MLB Swarm Accurately Predicted the Most Unpredictable Game of the Season

One of the foundational elements of swarm intelligence is how it creates an opportunity for consensus through compromise. The individuals who make up a swarm work together to find areas where they can agree and use those areas of commonality to arrive at smarter decisions than they would potentially make as individuals. Sometimes converging on a unified solution is difficult, though.

Every week researchers ask swarms questions about fairly serious subjects involving current events and cultural trends. Of all these tough questions that researchers at Unanimous A.I. ask on our Swarm AI platform, it was something as trivial as the winner of a baseball game on Friday that caused one of the most inconclusive results a swarm has provided. In Friday’s MLB post, we highlighted the swarm’s refusal to recommend a wager, noting “the $0 confidence they then expressed on that game fits perfectly with the shaky consensus and lack of cohesion the swarm showed in making the pick.”

Members of this swarm were obviously of very mixed opinion here, and with reason. The Angels have been the hotter team of late, but the Rangers were playing at home, with a better starting pitcher in Cole Hamels on the mound. It ended up with a 54% brainpower score, the single lowest we’ve gotten in an MLB swarm this year. The brainpower stat is a measure of how rapidly a swarm forms a consensus. It provides one way of quantifying how confident the swarm is with its answer.

When we ask about baseball games, we have other measures of confidence, too. After the swarm picks a winner in each game, they’re asked how much they’d hypothetically wager on a scale of $0 to $100 on the outcome they’ve just predicted. Here’s how they answered to that split swarm on the Angels and Rangers game Friday.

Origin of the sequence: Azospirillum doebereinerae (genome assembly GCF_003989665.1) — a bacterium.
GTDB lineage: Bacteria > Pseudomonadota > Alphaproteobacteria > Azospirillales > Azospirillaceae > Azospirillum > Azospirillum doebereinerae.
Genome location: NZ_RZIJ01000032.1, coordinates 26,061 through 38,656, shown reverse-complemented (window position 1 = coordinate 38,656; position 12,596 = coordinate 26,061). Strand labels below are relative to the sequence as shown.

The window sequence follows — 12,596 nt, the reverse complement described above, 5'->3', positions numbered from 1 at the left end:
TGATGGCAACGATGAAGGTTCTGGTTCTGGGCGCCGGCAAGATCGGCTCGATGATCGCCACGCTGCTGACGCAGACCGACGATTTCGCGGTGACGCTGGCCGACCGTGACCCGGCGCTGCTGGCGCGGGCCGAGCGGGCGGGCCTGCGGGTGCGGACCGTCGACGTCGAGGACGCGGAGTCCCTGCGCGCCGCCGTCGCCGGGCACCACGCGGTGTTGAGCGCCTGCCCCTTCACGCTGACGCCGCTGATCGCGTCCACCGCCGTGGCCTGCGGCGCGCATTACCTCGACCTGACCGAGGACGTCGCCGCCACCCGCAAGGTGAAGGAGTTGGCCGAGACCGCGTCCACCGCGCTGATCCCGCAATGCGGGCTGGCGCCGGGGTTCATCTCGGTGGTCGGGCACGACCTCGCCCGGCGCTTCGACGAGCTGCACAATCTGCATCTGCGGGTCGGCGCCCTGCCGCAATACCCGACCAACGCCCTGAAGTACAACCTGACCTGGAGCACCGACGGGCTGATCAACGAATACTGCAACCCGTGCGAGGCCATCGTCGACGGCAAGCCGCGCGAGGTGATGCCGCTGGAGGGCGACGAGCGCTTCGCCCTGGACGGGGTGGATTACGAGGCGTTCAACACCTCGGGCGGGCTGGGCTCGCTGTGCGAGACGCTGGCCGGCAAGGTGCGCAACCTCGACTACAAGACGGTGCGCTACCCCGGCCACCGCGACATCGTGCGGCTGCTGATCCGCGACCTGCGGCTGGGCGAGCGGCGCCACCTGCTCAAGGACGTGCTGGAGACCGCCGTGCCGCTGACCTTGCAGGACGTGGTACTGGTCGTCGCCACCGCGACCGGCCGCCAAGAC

In the end, it seems as if the swarm was predicting a game too close to call more than anything else. So how did the actual contest play out? On Friday night at the end of six innings, the Rangers seemed to have things well in hand with a 9-4 lead. The Angels, however, are fighting Texas for the last American League wildcard spot in the playoffs and clawed back into the game with three runs in the seventh and two more in the top of the eighth to knot the score at 9-9. The Rangers eventually won the contest 10-9 on a walk, a stolen base, a throwing error, and a wild pitch. Between the two clubs, the managers used 15 pitchers in a regulation length game. The contest took over four and a half hours to decide, making it the third-longest nine-inning baseball game in major league history.

In retrospect, the group’s troubled, zero-confidence decision was entirely justified and completely reflected in the way this game played out. For Unanimous A. I., this is one of the most exciting aspects of the emergent artificial intelligence that comes from swarms. Very often, swarms on UNU demonstrate not only an ability to successfully answer questions, but also an awareness of questions with answers that may be too difficult to be predicted confidently. That awareness should serve our sports swarms well as they get busy picking results of NFL and English Premier League games next week.

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